Action challenging the constitutionality of Article 373 of the Criminal Code of the State of Veracruz penalizing false speech
Closed Mixed Outcome
- Mode of Expression
Audio / Visual Broadcasting, Electronic / Internet-based Communication, Press / Newspapers
- Date of Decision
June 20, 2013
Law or Action Overturned or Deemed Unconstitutional
- Case Number
- Region & Country
Mexico, Latin-America and Caribbean
- Judicial Body
Supreme (court of final appeal)
- Type of Law
Heightened Scrutiny, False News
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Case Summary and Outcome
The President of the National Human Rights Commission filed a complaint asserting the unconstitutionality of Article 373 of the Penal Code of the State of Veracruz. The Article penalized false speech that disturbed public order. The Supreme Court of Mexico upheld the complaint because the measure did not meet the necessity requirement and was disproportionate under international and Mexican standards on restrictions to freedom of expression. The Court reasoned that although Article 373 pursued a legitimate purpose, it was ambiguous and lacked precision. In this regard, the Court held that the protection of public order may have been “reasonably be achieved through a measure that [was] less restrictive of freedom of expression”. For the Court, given its ambiguity, the contested article limited speech that was in the public interest, and which international law had classified as “specially protected speech.”
Article 373 of the Penal Code of Veracruz reads as follows: “Anyone who, by any means, falsely claims the existence of explosive or other devices, attacks with firearms, or chemical, biological, or toxic substances that may cause harm to health, thereby disturbing public order, shall be imprisoned between one and four years and shall be fined between five hundred and one thousand days’ salary, depending on the alarm or disturbance of public order that was actually caused.”
The plaintiff argued that the Article imposed an arbitrary restriction of the right of freedom of expression. In his opinion, although the purpose of the law was to maintain public order, criminal penalties for the exercise of one’s freedom of expression were not necessary in a democratic society. The plaintiff argued that criminalization of freedom of expression could be legitimate only for precisely described behaviors that are extremely serious. The Article in question was disproportionate because it did not balance its benefits versus the harm to freedom of expression. Furthermore, the Article’s wording violated the principle of legality in criminal matters and undermined legal certainty. [p. 4]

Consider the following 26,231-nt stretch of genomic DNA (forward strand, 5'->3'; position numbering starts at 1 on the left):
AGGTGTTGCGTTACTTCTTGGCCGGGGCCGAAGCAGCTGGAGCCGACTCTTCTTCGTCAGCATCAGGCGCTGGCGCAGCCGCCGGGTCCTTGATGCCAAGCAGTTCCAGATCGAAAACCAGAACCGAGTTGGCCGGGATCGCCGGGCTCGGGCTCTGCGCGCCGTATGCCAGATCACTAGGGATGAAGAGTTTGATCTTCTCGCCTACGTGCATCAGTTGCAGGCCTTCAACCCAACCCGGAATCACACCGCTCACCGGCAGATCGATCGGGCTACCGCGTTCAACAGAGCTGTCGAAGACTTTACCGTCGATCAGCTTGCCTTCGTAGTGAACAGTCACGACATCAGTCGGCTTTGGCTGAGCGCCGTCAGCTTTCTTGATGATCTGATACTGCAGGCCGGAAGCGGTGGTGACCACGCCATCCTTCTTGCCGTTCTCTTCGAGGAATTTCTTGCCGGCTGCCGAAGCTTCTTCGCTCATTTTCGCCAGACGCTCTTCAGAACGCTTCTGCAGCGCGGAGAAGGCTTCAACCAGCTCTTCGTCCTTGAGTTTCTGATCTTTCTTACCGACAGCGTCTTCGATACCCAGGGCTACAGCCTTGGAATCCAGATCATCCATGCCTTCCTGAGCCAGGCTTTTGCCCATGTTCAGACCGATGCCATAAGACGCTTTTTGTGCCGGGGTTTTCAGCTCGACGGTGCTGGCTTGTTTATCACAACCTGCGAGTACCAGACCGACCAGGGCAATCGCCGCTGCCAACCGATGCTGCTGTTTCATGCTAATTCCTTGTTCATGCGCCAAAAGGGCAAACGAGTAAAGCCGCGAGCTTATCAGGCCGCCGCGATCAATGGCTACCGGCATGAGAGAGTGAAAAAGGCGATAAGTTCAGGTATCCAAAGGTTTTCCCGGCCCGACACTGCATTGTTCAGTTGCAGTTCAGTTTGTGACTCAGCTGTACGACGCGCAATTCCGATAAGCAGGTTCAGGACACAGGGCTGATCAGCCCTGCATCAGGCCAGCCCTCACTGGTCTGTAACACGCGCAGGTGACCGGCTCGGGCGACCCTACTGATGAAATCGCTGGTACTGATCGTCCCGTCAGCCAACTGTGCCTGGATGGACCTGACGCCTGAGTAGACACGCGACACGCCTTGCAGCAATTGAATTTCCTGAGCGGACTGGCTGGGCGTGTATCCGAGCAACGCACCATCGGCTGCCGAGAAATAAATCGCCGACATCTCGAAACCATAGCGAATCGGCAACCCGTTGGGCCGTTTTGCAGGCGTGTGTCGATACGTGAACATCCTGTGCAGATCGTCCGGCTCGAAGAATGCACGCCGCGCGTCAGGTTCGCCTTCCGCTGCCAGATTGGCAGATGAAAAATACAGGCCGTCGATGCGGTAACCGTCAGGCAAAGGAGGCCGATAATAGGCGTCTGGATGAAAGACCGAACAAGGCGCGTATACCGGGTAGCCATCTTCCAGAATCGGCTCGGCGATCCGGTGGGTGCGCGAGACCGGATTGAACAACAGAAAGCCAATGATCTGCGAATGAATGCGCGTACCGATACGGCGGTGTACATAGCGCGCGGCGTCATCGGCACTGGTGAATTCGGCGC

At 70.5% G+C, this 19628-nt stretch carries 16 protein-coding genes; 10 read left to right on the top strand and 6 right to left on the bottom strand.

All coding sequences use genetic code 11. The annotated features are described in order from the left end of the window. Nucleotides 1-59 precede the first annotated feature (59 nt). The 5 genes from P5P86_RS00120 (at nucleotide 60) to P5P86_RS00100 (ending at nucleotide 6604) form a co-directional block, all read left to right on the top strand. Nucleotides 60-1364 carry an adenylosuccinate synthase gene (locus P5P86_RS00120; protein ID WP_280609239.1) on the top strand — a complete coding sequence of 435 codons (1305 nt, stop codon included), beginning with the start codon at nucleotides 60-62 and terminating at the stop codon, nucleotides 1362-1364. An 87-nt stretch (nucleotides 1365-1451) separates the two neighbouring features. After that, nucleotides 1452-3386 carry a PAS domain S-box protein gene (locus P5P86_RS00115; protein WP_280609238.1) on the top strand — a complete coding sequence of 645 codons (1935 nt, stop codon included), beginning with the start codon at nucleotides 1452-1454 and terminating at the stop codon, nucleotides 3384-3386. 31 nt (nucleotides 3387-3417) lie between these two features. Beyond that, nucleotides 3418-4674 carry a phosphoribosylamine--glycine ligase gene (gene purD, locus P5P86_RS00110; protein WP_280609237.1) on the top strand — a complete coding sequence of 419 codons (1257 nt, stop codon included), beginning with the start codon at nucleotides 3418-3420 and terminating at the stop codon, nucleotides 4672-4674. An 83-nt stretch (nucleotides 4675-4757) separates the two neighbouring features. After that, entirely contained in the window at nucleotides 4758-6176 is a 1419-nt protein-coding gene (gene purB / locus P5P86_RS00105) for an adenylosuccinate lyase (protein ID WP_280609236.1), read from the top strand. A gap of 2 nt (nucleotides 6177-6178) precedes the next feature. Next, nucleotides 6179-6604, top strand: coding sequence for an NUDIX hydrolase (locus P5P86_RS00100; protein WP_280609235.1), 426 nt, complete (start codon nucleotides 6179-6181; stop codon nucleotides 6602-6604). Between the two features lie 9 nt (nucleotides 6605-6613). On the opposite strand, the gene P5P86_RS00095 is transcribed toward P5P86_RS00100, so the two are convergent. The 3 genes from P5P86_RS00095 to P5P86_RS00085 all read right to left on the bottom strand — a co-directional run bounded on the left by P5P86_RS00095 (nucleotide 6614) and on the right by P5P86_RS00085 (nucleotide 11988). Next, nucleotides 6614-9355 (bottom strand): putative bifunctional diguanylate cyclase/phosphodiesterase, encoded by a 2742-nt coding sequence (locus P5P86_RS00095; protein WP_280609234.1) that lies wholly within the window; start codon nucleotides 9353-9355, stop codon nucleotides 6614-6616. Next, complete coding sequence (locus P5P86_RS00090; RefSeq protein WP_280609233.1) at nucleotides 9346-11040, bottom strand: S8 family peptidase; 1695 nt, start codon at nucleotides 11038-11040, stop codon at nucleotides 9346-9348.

In this case, the Court had to decide whether Article 373 of the Penal Code of the State of Veracruz (Mexico) violated the right to freedom of expression by imposing criminal penalties on anyone spreading “false” information that could have disturbed public order in any way.
The Court noted that the Constitution of Mexico protects freedom of expression with a “general presumption that the constitution protects all discourse,” and prohibits prior restraint. [p. 34] The Court followed that the right to freedom of expression has two sides: first, it is an expression of personal independence, and secondly, it has a social or public aspect, which is essential to the proper functioning of a representative democracy. In this context, the Court stated that the exercise of freedom of expression through social media is extremely important for the realization of political freedoms. For this reason, limits to the right must be carefully defined.
The Supreme Court referred to Inter-American Court case law under which limits to freedom of expression must: (i) be based on the grounds permitted by international law, involving extremely serious conduct; (ii) be defined beforehand in the law in detail; (iii) pursue a legitimate purpose; (iv) be necessary to achieve that purpose, which implies choosing the measure that achieves that purpose at the lowest cost to freedom of expression; and (v) the “restriction must be proportionate to the interest justifying it and be narrowly designed to accomplish that legitimate purpose.” [p. 32]